I was going to aim this grouchy-middle-aged-sportswriter nag at young Patriots fans who might not realize that we didn’t always have it this good around here.
Then I realized something: Patriots fans who are used to nothing but this run of glory days around here aren’t that young anymore. If you were 10 years old when Tom Brady took his first official NFL snap during a blowout loss to the Lions on Thanksgiving 2000, you’re 26 now and theoretically an adult.
To me, someone who grew up in era in which Steve Grogan was regarded as the greatest quarterback in franchise history, that’s an amazing piece of context. So I won’t nag. I’ll just remind you that there was a time, not that long ago, when ranking Patriots victories in the AFC Championship Game then would have been a matter of, this one is No. 1, and this one is No. 2, and, gosh, I hope there’s a No. 3 in the next half-dozen years or so.
Now? Seventeen seasons after Bill Belichick and Tom Brady arrived in New England, the Patriots have won nine AFC title games in their history – seven in their dual tenure of dominance after Sunday night’s thumping of the Steelers.
Maybe ranking them is arrogant, but hey, we’ve got nine of them to rank. For the older among us, that’s something at which to marvel. So let’s rank ‘em, while appreciating that there was a time when this would have seemed unfathomable.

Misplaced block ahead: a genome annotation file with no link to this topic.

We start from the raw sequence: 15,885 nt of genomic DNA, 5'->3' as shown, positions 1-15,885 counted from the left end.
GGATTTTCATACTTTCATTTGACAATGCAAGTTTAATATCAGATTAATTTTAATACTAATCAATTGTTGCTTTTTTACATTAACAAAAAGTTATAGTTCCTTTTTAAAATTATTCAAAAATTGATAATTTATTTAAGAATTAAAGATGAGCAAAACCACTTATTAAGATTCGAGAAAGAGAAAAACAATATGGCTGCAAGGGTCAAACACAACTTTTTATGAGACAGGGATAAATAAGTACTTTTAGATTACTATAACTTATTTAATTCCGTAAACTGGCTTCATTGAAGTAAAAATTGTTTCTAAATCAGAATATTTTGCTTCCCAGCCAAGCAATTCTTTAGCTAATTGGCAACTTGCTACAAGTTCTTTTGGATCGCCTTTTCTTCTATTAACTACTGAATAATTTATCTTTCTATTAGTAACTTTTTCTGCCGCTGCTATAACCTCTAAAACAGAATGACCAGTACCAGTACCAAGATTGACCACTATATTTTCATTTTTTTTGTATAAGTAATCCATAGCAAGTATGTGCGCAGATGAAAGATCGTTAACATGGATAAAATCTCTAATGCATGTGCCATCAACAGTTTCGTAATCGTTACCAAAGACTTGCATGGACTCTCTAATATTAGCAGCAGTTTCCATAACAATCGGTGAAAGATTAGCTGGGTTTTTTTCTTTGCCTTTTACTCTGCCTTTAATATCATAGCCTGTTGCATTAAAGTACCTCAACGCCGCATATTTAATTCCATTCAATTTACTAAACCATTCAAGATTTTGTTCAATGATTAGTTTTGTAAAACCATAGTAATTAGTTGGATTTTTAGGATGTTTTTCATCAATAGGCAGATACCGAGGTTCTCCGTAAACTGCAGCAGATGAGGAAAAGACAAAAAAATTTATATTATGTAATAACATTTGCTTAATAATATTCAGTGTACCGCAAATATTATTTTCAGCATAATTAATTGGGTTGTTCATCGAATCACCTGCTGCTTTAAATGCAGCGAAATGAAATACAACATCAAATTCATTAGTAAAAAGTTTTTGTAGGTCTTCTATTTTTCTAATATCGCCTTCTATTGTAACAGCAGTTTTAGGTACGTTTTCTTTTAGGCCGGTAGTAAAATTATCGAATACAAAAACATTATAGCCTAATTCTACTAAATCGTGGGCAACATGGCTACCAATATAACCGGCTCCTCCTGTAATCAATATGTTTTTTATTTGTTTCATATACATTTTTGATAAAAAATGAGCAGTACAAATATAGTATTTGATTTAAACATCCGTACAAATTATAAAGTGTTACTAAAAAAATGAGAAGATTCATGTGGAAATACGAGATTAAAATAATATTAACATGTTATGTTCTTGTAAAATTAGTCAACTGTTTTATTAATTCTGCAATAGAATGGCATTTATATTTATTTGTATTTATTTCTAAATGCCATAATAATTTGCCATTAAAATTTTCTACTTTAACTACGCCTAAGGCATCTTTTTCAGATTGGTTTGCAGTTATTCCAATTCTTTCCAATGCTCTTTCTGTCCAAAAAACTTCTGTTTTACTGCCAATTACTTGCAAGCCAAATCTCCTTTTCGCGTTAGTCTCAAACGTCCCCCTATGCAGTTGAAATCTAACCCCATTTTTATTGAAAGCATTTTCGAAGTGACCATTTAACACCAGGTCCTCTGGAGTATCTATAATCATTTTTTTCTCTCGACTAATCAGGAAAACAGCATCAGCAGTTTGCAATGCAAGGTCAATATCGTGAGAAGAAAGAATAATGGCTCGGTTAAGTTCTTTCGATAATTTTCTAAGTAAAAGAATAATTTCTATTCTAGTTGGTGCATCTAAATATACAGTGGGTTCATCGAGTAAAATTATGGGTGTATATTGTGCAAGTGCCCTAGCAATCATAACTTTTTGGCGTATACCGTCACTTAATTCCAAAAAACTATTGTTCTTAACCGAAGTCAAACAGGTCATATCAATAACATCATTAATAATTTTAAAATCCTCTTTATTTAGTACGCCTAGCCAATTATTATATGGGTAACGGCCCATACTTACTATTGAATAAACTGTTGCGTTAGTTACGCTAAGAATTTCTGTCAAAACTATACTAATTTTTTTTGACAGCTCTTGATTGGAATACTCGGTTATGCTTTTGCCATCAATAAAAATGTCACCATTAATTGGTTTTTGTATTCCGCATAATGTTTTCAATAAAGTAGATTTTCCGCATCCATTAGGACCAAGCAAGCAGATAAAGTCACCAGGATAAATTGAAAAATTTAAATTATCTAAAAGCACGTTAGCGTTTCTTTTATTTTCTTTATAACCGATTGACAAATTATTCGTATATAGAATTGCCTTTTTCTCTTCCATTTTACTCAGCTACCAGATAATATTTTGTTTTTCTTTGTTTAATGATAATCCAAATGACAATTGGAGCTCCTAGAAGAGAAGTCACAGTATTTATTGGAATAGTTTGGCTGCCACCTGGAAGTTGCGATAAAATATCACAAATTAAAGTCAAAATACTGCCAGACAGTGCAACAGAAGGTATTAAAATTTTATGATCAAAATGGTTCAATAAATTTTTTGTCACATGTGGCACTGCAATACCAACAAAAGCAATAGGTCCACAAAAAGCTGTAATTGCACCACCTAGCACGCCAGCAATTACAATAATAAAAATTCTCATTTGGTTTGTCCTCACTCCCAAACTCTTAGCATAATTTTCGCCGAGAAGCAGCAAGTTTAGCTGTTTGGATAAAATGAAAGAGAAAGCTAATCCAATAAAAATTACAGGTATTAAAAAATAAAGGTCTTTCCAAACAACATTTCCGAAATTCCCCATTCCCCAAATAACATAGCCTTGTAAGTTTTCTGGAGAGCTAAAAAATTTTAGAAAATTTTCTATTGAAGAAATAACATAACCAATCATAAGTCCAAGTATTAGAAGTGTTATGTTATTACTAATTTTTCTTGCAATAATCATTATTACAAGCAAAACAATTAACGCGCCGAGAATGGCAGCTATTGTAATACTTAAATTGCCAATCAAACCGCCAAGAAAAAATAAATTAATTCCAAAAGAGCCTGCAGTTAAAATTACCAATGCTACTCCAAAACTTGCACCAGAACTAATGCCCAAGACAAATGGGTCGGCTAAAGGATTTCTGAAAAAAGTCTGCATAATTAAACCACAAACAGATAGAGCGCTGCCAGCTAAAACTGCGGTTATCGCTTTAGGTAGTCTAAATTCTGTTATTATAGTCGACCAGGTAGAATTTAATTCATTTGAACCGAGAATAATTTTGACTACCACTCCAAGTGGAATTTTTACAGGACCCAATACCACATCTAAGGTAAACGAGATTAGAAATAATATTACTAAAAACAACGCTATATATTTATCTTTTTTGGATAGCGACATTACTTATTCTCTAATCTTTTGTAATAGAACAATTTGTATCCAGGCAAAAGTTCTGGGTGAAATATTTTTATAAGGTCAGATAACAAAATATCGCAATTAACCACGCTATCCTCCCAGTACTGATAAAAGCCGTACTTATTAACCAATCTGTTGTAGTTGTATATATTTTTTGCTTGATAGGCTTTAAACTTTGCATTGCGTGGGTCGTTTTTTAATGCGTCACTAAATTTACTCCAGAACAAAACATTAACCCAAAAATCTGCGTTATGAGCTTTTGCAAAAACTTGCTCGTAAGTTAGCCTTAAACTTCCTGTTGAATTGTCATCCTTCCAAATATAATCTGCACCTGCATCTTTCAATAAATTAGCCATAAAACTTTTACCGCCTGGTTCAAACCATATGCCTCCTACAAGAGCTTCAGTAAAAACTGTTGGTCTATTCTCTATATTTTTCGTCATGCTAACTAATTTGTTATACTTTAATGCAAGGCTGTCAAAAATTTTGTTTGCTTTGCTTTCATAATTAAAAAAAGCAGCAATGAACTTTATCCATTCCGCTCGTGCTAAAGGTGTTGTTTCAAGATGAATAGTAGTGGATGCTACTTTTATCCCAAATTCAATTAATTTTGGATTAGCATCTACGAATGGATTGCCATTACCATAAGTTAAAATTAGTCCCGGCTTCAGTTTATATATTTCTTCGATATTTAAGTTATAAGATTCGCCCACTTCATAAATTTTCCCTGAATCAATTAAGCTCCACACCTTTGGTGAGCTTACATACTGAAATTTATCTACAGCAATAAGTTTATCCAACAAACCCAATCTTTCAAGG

We’ll start it here only because it’s so new and day-after context can sometimes be misleading. But there’s a good chance this one will eventually be remembered very well even among other AFC Championship Game victories. The Patriots defense – productive and maligned at once for most of the season – proved its legitimacy by stymieing Steelers quarterback Ben Roethlisberger and receiver Antonio Brown, though it helped that superstar running back Le’Veon Bell was lost during the game to a groin injury. And there were some extraordinary offensive performances that will only be enhanced in fans’ memories over time, from Chris Hogan’s 180-yard, 2-touchdown performance to a LeGarrette Blount run in which he seemed to carry every Pittsburgh Steeler defender, past or present, for about 10 yards. This will be one to savor, but no one is going to reminisce on it until the season’s remaining matters are settled.